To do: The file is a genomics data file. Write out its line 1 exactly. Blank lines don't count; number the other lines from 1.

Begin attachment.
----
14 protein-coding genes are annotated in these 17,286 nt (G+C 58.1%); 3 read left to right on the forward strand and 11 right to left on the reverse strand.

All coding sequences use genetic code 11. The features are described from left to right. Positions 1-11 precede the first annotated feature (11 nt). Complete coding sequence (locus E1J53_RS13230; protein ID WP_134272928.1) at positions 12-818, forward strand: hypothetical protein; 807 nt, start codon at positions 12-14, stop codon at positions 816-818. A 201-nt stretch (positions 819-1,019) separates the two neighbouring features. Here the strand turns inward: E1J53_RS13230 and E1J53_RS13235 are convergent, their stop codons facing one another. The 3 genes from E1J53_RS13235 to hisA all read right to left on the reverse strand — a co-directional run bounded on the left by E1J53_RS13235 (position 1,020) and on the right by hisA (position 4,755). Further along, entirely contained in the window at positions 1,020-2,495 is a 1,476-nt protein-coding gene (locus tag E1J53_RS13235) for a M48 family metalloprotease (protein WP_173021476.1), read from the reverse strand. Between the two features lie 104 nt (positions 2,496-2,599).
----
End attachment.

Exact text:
14 protein-coding genes are annotated in these 17,286 nt (G+C 58.1%); 3 read left to right on the forward strand and 11 right to left on the reverse strand.